“So, how do I avoid over brushing?”
- Use a soft or extra-soft bristled toothbrush to prevent gum damage and wear on the soft tooth dentin
- Keep in mind which direction bristles face when you brush. They should be perpendicular, not parallel. Place the head of your toothbrush with the tips of the bristles at a 45-degree angle to the gum line and brush away!
- Move the toothbrush with short strokes and a scrubbing motion, several times in each spot – don’t saw back and forth across the teeth with your toothbrush.
- Apply just enough pressure to feel the bristles against the gums. If you are squashing the bristles, you're brushing too hard.
- Replace your toothbrush when you notice frayed and bent bristles.
- Brush for two minutes at a time
If you have any questions about proper brushing techniques, ask us about it at your next appointment or give us a call today!
September 5th, 2017
Hearing that you need a root canal can be highly intimidating. What is a root canal? It is the removal of the nerve supply from the tooth. Here, Dr. James McCreary will describe the parts of a tooth and explain the reasons for a root canal and how it is done when you visit us in our Pensacola, FL office.
Your tooth is made up of many layers. The outside layer is called enamel and is made of minerals. The middle layer is dentin, which is also a calcified tissue, but less dense. The center of the tooth is called the pulp, and that hosts the nerves and blood vessels. A root canal is the removal and replacement of this center with a sterile filling.
A root canal is needed when an infection spreads to the center of the tooth. This can be from trauma (recent or previous), a cavity, a severe crack, or other compromise that causes nerve damage. An X-ray and examination are required to see if a root canal is needed. Symptoms may include but are not limited to pain, swelling, change in tooth color, and over-reaction to temperature change or pressure.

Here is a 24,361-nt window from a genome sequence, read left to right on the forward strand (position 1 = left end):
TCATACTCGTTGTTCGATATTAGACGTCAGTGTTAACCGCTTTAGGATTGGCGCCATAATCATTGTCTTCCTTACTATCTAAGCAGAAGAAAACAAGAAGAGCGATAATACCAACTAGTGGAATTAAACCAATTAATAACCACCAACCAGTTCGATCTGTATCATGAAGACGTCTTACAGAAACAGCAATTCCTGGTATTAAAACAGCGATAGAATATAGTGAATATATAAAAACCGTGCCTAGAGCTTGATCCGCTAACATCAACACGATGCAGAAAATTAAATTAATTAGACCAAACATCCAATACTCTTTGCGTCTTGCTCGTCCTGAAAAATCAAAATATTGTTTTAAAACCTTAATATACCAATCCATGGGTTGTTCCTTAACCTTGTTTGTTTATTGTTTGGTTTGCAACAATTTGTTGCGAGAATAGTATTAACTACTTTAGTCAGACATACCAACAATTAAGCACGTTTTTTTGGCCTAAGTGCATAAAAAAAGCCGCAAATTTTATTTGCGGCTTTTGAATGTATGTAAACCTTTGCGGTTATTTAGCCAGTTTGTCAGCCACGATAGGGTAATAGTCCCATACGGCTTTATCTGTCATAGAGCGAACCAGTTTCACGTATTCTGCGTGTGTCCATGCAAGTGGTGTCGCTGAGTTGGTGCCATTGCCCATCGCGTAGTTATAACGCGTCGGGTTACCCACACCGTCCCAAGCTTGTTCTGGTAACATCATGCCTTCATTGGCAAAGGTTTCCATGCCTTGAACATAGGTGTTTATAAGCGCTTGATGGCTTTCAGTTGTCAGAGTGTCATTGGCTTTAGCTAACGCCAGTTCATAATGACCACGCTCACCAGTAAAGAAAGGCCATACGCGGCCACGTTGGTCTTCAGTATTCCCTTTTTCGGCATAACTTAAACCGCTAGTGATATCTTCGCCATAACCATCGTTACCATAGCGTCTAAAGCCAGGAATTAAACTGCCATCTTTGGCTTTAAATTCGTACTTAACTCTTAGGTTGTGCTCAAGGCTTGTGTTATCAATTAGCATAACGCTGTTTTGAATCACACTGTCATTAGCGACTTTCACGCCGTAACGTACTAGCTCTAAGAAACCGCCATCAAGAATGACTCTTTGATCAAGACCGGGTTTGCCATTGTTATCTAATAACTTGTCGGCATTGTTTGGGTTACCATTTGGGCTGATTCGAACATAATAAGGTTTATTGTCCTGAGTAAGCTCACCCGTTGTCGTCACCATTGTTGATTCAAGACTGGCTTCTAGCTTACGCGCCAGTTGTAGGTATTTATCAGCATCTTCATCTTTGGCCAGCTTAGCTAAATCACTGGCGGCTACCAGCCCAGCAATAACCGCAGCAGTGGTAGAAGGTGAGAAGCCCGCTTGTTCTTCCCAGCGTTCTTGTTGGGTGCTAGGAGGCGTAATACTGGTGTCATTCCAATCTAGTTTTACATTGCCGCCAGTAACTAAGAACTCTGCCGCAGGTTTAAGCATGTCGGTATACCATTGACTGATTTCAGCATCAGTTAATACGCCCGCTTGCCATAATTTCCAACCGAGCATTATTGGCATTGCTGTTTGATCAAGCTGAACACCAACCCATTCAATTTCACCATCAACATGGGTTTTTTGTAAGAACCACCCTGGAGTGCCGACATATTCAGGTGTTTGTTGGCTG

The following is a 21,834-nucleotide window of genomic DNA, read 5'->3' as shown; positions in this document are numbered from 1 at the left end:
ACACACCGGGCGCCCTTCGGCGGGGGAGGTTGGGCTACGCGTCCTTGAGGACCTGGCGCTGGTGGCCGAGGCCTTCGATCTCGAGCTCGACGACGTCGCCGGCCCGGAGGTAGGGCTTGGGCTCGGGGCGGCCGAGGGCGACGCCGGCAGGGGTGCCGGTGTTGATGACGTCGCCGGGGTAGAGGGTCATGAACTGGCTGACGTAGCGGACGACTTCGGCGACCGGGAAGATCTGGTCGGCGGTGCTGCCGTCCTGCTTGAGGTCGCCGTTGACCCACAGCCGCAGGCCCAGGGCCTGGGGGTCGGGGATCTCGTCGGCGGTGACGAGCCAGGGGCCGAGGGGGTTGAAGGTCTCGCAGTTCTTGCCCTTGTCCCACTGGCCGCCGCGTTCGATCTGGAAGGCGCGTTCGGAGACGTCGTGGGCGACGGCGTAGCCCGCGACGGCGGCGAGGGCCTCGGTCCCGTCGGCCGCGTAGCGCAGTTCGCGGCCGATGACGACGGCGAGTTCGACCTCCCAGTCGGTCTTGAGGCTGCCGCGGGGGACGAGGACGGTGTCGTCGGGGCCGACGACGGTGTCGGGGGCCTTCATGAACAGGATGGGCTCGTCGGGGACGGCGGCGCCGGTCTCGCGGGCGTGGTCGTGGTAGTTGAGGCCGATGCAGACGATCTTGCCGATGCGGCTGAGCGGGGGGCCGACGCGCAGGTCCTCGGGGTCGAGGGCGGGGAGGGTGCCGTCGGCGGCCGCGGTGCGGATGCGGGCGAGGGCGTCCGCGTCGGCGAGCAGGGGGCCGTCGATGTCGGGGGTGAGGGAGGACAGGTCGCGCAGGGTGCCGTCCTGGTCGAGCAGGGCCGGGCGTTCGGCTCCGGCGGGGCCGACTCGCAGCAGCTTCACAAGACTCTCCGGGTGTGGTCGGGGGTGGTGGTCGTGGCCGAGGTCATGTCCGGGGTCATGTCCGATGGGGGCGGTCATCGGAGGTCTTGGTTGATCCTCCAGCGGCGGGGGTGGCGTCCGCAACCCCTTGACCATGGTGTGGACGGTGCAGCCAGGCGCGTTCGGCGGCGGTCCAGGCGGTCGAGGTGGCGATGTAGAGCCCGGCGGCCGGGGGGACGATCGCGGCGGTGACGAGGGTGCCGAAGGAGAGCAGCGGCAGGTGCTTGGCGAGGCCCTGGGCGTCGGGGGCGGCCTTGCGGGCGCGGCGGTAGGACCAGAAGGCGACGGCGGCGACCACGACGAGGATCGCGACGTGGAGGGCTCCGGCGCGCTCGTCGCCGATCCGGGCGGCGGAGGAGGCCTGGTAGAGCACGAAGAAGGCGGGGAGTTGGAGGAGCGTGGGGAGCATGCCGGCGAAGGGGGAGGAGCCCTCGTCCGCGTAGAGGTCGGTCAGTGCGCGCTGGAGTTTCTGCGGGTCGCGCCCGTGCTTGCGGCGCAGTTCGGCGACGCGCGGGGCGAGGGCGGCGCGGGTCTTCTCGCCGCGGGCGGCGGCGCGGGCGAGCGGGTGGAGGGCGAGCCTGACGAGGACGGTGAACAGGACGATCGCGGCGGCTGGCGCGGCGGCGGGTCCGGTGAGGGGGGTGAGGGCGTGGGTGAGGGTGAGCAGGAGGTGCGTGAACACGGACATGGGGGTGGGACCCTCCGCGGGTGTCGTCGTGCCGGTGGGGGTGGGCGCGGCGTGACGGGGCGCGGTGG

When it is time to begin, you’ll receive local anesthesia (via injection) to make you most comfortable. A rubber dam is used to isolate the tooth, while other equipment determines the nerve location and maintains a sterile working environment. All of the infected area is removed including the nerve tissue and blood vessels. Then, medicines are used to sterilize and alleviate any pain. Next is the placement of a filling material in the spot where the nerve used to be.
When your nerve and blood supply are taken away, the tooth is non-vital, or dead, and can become weak and fragile. If your tooth is badly decayed, a large portion of it will have to be removed. It is recommended to place a crown on the tooth to keep the enamel from breaking or falling apart. If you do not get a crown, you could eventually lose the tooth to more decay or infection. The tooth could also break off completely and you would have to have an extraction. The crown fits over the top of the tooth and secures it from breaking down.